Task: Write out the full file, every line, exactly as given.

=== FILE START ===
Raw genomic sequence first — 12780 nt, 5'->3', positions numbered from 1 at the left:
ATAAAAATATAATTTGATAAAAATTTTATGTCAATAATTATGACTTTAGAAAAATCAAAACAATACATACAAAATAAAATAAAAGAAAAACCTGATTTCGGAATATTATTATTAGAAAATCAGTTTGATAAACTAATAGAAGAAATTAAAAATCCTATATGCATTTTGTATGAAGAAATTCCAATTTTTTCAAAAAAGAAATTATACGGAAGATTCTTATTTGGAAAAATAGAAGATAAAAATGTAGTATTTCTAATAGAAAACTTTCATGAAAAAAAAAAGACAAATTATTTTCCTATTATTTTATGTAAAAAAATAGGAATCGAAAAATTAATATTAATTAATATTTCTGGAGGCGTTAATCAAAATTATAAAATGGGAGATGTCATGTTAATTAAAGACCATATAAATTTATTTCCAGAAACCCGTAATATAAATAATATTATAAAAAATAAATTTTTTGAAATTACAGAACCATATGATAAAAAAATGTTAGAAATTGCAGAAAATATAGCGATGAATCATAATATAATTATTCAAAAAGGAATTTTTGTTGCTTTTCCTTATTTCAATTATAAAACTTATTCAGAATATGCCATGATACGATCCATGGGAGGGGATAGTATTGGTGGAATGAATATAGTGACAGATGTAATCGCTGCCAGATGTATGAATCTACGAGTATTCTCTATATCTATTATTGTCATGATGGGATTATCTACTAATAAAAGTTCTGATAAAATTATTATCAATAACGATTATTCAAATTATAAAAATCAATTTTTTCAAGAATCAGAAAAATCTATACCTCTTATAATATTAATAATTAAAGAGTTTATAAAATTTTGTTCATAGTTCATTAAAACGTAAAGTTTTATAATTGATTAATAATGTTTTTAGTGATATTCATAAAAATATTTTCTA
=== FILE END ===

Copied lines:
Raw genomic sequence first — 12780 nt, 5'->3', positions numbered from 1 at the left:
ATAAAAATATAATTTGATAAAAATTTTATGTCAATAATTATGACTTTAGAAAAATCAAAACAATACATACAAAATAAAATAAAAGAAAAACCTGATTTCGGAATATTATTATTAGAAAATCAGTTTGATAAACTAATAGAAGAAATTAAAAATCCTATATGCATTTTGTATGAAGAAATTCCAATTTTTTCAAAAAAGAAATTATACGGAAGATTCTTATTTGGAAAAATAGAAGATAAAAATGTAGTATTTCTAATAGAAAACTTTCATGAAAAAAAAAAGACAAATTATTTTCCTATTATTTTATGTAAAAAAATAGGAATCGAAAAATTAATATTAATTAATATTTCTGGAGGCGTTAATCAAAATTATAAAATGGGAGATGTCATGTTAATTAAAGACCATATAAATTTATTTCCAGAAACCCGTAATATAAATAATATTATAAAAAATAAATTTTTTGAAATTACAGAACCATATGATAAAAAAATGTTAGAAATTGCAGAAAATATAGCGATGAATCATAATATAATTATTCAAAAAGGAATTTTTGTTGCTTTTCCTTATTTCAATTATAAAACTTATTCAGAATATGCCATGATACGATCCATGGGAGGGGATAGTATTGGTGGAATGAATATAGTGACAGATGTAATCGCTGCCAGATGTATGAATCTACGAGTATTCTCTATATCTATTATTGTCATGATGGGATTATCTACTAATAAAAGTTCTGATAAAATTATTATCAATAACGATTATTCAAATTATAAAAATCAATTTTTTCAAGAATCAGAAAAATCTATACCTCTTATAATATTAATAATTAAAGAGTTTATAAAATTTTGTTCATAGTTCATTAAAACGTAAAGTTTTATAATTGATTAATAATGTTTTTAGTGATATTCATAAAAATATTTTCTA